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PLAYING HORSE CASH GAMES



Playing HORSE Cash Games

© 2006 Randy Saylor

This is a continuation of the HORSE game primer, and completes that article with coverage of Razz and Stud Hi-Lo.

Razz

Razz plays just like seven card stud, except the lowest hand wins the pot. Flushes and straights do not count against an otherwise low hand, so any 5432A is considered the lowest possible hand. If you have paired one of your cards, it can only be counted once, so (87)442A(K) = an 8742A low hand.

Players of Omaha Hi-Lo (eight or better) and Stud Hi-Lo (mentioned below) should note that a made low hand does not have the qualifier that all cards be below eight. For example, (T9)654K(J) = a T9654 for low, which is a valid hand (although not a very good one).

When comparing Razz hands, the player’s five distinct lowest cards are listed in descending order. (79)352J(A) = 7532A for low. The player with the lowest first card wins the pot. If the first cards are the same, the remaining cards are compared in descending order, so 8765A beats 87652. Likewise, 76543 is a better low hand than 8432A, despite the latter hand holding mostly lower cards (the first one is the only one that counts here).

Watching the exposed cards held by opponents and considering their possible low hands is the best way to win at Razz. If you can keep track of the dead cards as well, you will be much better off. Knowing which cards are live helps advanced players determine the likelihood of successfully drawing (or the chances that their opponent will miss).

Successful starting hands almost always have three distinct cards below eight (this requirement can be relaxed depending on the other cards showing). Since the bring-in bet in Razz is made by the highest up card (versus the lowest in other stud games), you can often steal the blinds in this situation:

Player one: (xx)Q makes the bring-in bet
Players two through five: fold
Player six (you): holds (KQ)3
Player seven shows (xx)J
Player eight shows (xx)T

What’s your move? Raise! With a K high (the worst Razz card), player one would be hard pressed to call your raise without A2 (or something similar) in the hole. The two players behind you are in a similar situation. Your 3 door card makes it difficult for the others to consider calling, even though you probably have the worst Razz hand! It’s really not always about what cards you have. Sometimes it’s about what your opponent thinks you have. This is true in stud games more so than flop games, since there are no community cards.

Stud Hi-Lo (Eight or Better)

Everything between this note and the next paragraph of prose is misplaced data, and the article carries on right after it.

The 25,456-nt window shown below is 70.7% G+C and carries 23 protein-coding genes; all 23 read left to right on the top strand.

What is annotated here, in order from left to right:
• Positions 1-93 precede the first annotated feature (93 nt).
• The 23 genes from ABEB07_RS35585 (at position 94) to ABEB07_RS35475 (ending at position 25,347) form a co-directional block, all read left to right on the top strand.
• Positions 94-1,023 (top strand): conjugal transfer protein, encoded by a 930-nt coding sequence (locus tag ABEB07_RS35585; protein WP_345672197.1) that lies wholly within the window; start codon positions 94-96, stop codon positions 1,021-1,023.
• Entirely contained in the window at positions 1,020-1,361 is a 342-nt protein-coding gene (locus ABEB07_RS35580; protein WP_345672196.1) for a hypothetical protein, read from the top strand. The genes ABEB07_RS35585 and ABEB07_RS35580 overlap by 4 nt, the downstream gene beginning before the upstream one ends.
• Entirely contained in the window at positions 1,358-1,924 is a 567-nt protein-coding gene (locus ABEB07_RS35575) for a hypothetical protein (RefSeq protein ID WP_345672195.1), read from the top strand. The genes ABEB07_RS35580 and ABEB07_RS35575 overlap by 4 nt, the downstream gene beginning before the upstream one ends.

The E in HORSE comes from the Eight or better qualifier placed on hands competing for the low side of the pot. Stud Hi-Lo splits the pot equally between the best high hand and the best low hand. The difference is that the low hand must have five distinct ranks of eight or lower to qualify; otherwise the best high hand scoops the whole pot.

It is possible to have both the best high and the best low. Having a made low hand that sneaks into the best high as well is the way to win big in this game. The other big wins come when your opponents draw for low hands and miss, and your high pair takes down a big pot.

It’s always best to play for the scoop. This happens when you win both high and low or win a high pot not shared with a low player. This means playing hands with low potential that also have high potential. Three suited, connected low cards like 643 are great starting hands (of course A23) would be the best. Hands that can make very good high hands should also be played aggressively. Three cards to a high straight or flush, or a high pair and high kicker can be played strongly at first.

In future articles, I will address strategies for HORSE tournament play. In the meantime, this should help you feel a little more comfortable at a HORSE table! Many Hold’em players are reckless at the HORSE tables, making “Hold’em Player” mistakes at the Omaha portion (like overvaluing top pair hands and sets). These same players then can’t read hands at Stud, and are helpless in Razz. If you can find these players, they are ready to be fished!

Book Recommendations

Some books that can help are

Winning Seven Card Stud by Ashley Adams

Seven Card Stud – 42 Lessons by Roy West

Super/System by Brunson et al. This has an amazingly good chapter by aforementioned Chip Reese on Stud play.

Super/System 2 by Brunson et al. Doyle’s son Todd provides excellent insight on Stud Hi-Lo.

The Omaha Hi-Lo books by Ken Warren and Mike Cappelletti are excellent for beginners through intermediate players.
 


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